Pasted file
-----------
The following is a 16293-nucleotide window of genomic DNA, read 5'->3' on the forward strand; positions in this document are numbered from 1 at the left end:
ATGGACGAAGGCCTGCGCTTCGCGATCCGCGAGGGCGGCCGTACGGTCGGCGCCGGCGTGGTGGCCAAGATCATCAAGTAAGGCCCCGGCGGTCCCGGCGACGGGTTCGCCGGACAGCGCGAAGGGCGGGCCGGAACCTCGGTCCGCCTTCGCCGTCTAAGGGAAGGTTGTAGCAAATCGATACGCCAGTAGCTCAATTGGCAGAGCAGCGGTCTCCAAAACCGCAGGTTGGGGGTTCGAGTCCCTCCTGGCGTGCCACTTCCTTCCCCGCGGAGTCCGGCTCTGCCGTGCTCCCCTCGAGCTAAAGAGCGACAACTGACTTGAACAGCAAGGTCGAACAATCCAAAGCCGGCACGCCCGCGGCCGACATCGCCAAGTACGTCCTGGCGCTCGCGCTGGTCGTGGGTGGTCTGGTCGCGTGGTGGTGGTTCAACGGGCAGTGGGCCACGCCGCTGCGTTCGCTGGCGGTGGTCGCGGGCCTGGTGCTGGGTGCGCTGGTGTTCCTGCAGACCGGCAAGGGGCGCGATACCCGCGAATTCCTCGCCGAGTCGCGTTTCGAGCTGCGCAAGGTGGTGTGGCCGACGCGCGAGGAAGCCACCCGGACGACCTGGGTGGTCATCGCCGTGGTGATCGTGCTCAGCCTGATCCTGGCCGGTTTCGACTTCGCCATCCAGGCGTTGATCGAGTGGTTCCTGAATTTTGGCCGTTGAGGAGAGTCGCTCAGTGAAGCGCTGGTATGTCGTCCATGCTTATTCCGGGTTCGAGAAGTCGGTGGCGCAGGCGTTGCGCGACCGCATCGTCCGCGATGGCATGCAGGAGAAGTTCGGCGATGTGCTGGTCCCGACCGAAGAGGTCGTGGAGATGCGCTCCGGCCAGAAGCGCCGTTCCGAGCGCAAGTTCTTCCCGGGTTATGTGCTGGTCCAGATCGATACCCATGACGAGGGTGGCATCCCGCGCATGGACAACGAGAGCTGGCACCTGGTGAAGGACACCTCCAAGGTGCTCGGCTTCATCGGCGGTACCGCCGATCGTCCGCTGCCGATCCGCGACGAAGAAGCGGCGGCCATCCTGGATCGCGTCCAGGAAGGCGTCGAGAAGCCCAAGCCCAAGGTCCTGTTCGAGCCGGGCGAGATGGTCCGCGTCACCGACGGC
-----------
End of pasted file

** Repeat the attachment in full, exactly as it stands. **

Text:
The following is a 16293-nucleotide window of genomic DNA, read 5'->3' on the forward strand; positions in this document are numbered from 1 at the left end:
ATGGACGAAGGCCTGCGCTTCGCGATCCGCGAGGGCGGCCGTACGGTCGGCGCCGGCGTGGTGGCCAAGATCATCAAGTAAGGCCCCGGCGGTCCCGGCGACGGGTTCGCCGGACAGCGCGAAGGGCGGGCCGGAACCTCGGTCCGCCTTCGCCGTCTAAGGGAAGGTTGTAGCAAATCGATACGCCAGTAGCTCAATTGGCAGAGCAGCGGTCTCCAAAACCGCAGGTTGGGGGTTCGAGTCCCTCCTGGCGTGCCACTTCCTTCCCCGCGGAGTCCGGCTCTGCCGTGCTCCCCTCGAGCTAAAGAGCGACAACTGACTTGAACAGCAAGGTCGAACAATCCAAAGCCGGCACGCCCGCGGCCGACATCGCCAAGTACGTCCTGGCGCTCGCGCTGGTCGTGGGTGGTCTGGTCGCGTGGTGGTGGTTCAACGGGCAGTGGGCCACGCCGCTGCGTTCGCTGGCGGTGGTCGCGGGCCTGGTGCTGGGTGCGCTGGTGTTCCTGCAGACCGGCAAGGGGCGCGATACCCGCGAATTCCTCGCCGAGTCGCGTTTCGAGCTGCGCAAGGTGGTGTGGCCGACGCGCGAGGAAGCCACCCGGACGACCTGGGTGGTCATCGCCGTGGTGATCGTGCTCAGCCTGATCCTGGCCGGTTTCGACTTCGCCATCCAGGCGTTGATCGAGTGGTTCCTGAATTTTGGCCGTTGAGGAGAGTCGCTCAGTGAAGCGCTGGTATGTCGTCCATGCTTATTCCGGGTTCGAGAAGTCGGTGGCGCAGGCGTTGCGCGACCGCATCGTCCGCGATGGCATGCAGGAGAAGTTCGGCGATGTGCTGGTCCCGACCGAAGAGGTCGTGGAGATGCGCTCCGGCCAGAAGCGCCGTTCCGAGCGCAAGTTCTTCCCGGGTTATGTGCTGGTCCAGATCGATACCCATGACGAGGGTGGCATCCCGCGCATGGACAACGAGAGCTGGCACCTGGTGAAGGACACCTCCAAGGTGCTCGGCTTCATCGGCGGTACCGCCGATCGTCCGCTGCCGATCCGCGACGAAGAAGCGGCGGCCATCCTGGATCGCGTCCAGGAAGGCGTCGAGAAGCCCAAGCCCAAGGTCCTGTTCGAGCCGGGCGAGATGGTCCGCGTCACCGACGGC